Lightweight fluff in the Chris Lynch/Chris Crutcher mode, if that's possible


Fraud pays.

“Pohi” seems like a great last name for a fictional high-school applicant invented in an International House of Pancakes: IHOP, Pohi, see? It's a a lark for Bobby and his friends, sitting there surrounded by all those privileged Whitestone Prep kids, to fill out a Whitestone application for "Rowan Pohi," Boy Scout, National Honor Society inductee, soup-kitchen volunteer and football player. But when "Rowan" gets accepted to Whitestone, Bobby takes a good hard look at his wrong-side-of-the-tracks life and realizes this could be the opportunity of a lifetime. Whitestone's teachers and facilities are miles away from those of Bobby's crappy public high school, and of course there's the girls. Bobby almost immediately falls for Heather, "a study in whiteness: white T-shirt, white shorts, white teeth, blonde hair. And long legs." Bobby has antagonists both in and out of school, but his ultimate success at Whitestone seems undeserved; the class inequities of the system are less important to the Whitestone decision-makers than the fact that Bobby’s a nice guy with a tragic back story. A recurring evocation of faux–Native American stories, culminating in a 5-year-old's assertion that "[b]eing Spider-Man is way cooler than being an Indian," will insult Native (and other) readers.

Lightweight fluff in the Chris Lynch/Chris Crutcher mode, if that's possible . (Fiction. 13-15)

Pub Date: Nov. 14, 2011

ISBN: 978-0-547-57208-6

Page Count: 208

Publisher: Clarion Books

Review Posted Online: Sept. 28, 2011

Kirkus Reviews Issue: Oct. 15, 2011

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Wrenching, dark, and powerful—no fluke, considering its model.


An ancient war draws to a climax as a vengeful—and literally hard-nosed—sea captain seeks out a demonic killer.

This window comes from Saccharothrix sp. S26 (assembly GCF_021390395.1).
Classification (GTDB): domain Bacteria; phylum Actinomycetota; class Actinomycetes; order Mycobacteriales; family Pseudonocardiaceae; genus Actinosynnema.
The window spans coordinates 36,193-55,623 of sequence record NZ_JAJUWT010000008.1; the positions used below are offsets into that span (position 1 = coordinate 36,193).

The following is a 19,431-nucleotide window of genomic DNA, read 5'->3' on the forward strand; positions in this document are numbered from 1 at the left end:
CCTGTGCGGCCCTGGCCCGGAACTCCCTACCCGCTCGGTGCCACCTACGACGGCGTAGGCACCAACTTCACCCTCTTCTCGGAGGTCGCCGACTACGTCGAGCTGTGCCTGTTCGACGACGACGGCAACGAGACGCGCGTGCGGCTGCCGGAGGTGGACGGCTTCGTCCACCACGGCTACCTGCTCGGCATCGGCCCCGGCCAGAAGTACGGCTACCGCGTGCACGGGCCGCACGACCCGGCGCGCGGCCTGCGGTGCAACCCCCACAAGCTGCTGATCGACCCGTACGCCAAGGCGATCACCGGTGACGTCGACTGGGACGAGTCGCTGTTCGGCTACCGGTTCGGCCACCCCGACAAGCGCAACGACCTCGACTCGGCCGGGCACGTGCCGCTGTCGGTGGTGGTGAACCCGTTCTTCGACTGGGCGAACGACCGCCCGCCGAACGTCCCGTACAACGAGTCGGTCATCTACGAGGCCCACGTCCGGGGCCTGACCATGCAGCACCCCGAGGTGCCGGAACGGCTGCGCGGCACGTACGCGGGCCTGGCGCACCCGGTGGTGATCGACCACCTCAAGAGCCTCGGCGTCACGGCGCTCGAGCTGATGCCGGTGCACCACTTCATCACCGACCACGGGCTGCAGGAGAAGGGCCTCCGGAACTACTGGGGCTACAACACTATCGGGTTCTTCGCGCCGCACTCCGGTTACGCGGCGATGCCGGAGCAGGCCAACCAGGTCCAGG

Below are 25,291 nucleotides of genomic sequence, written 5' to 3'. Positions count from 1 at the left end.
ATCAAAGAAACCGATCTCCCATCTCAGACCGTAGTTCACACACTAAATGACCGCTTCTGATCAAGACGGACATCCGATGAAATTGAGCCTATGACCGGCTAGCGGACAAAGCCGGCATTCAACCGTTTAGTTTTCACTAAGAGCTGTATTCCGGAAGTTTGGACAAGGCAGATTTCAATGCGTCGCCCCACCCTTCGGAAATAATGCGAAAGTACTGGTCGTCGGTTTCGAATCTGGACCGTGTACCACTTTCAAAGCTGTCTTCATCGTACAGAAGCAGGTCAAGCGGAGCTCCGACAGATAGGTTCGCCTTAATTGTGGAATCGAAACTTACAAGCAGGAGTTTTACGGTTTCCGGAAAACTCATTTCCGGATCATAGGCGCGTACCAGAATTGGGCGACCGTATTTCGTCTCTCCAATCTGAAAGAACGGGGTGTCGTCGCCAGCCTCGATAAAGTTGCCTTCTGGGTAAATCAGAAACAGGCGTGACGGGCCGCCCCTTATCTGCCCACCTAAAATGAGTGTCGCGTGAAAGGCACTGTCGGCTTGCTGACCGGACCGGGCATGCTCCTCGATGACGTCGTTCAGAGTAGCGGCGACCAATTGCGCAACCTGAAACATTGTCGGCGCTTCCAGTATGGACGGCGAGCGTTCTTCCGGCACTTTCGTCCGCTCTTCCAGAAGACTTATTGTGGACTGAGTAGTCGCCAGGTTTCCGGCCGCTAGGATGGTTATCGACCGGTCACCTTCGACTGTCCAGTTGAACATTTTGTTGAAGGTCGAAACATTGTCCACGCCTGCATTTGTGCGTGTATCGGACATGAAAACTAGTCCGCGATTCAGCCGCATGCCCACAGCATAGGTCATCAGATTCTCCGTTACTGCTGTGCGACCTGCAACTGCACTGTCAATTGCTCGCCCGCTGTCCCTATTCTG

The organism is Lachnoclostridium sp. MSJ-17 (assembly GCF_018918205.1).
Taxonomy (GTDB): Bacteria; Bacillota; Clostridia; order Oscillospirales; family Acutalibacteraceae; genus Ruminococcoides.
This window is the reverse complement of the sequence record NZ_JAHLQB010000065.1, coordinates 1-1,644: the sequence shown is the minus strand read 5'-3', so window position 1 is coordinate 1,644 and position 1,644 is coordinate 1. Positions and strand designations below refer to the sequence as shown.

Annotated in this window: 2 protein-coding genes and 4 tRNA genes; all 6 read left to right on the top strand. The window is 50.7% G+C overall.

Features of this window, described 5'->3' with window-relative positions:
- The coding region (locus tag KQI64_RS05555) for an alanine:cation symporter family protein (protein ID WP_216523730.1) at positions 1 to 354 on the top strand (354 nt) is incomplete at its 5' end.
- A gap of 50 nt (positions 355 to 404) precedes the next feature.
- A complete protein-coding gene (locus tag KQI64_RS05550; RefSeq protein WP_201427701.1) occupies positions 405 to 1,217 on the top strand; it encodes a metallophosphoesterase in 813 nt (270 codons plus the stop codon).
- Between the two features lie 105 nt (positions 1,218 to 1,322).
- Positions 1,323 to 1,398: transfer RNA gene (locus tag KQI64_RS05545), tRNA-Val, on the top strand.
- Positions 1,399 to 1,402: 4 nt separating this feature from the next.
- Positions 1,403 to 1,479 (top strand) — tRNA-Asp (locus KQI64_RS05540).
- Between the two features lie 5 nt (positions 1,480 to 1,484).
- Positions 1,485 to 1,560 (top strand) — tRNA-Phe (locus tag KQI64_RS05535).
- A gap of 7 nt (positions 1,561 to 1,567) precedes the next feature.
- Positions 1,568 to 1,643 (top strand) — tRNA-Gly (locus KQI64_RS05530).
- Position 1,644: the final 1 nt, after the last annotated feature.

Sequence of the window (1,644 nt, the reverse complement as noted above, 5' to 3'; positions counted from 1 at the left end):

Ness (Release, 2017, etc.) mines Moby Dick for incidents and motifs, pitting men against whales in a futuristic alternate world. Along with telling the tale from a young whale’s point of view, he reverses the usual orientation of the universe so that cetacean crews go down to meet their enemies at the threshold where oceans give way to the deep, unknowable Abyss of air. In a conflict that has raged for millennia, both sides wield harpoons and store their savagely dismembered opponents in wooden hulls for transport. Having seen her own mother ambushed and torn to pieces, Bathsheba eagerly joins Capt. Alexandra, who bears the stub of a harpoon in her head, in ramming ships to splinters. But the reflective narrator catches profound glimpses of how destructive implacable mutual hatred can be to both body and soul as her captain’s obsessive search for the white ship of the universally feared Toby Wick leads through massacres and chancy encounters to a melodramatic confrontation. The story, though far shorter than its progenitor, conjures similar allegorical weight by pairing the narrative’s rolling cadences with powerful, shadowy illustrations featuring looming whales, an upside-down ship in full sail, and swarms of red-eyed sharks, all amid dense swirls of water and blood.

Wrenching, dark, and powerful—no fluke, considering its model. (Fantasy. 13-15)

Pub Date: Sept. 4, 2018

ISBN: 978-0-06-286072-9

Page Count: 160

Publisher: HarperTeen

Review Posted Online: May 28, 2018

Kirkus Reviews Issue: June 15, 2018

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Basing her novel on a one-page story written by an 11-year-old child shortly before her death from leukemia, Bennett (Life in the Fat Lane, 1998, etc.) creates a tale of courage personified. A herd of miniature zebras appears before Becky Zaslow on the day she is diagnosed with childhood cancer—leukemia. During times of painful treatment, the zebras take Becky away to Africa and the Serengeti where they fight off tough predators, cross the treacherous crocodile-filled Mara River, and tell tales about Zink, a mythological polka-dotted zebra. Becky’s secret journal outlines the course of each treatment and is interspersed with the tale of these playful zebras; they help her to remain courageous despite her fears. The zebras, not medical professionals, prepare Becky for death when her bone marrow transplant fails and she succumbs to a respiratory infection. As one of the zebras, Ice Z, tells her, “True courage is admitting we’re afraid and fighting the predators anyway.” After her death, Becky, as Zink, joins the zebra herd. With three pages of acknowledgments and a lengthy afterword, readers may gain more than they need to know about the true aspects of this poignant story, but the embellishments don’t interfere with the raw emotions explored, or the power of Becky’s journey as she learns to run with the herd. (glossary) (Fiction 11-13)

Pub Date: Oct. 1, 1999

ISBN: 0-385-32669-6

Page Count: 222

Publisher: Delacorte

Review Posted Online: May 20, 2010

Kirkus Reviews Issue: Oct. 15, 1999

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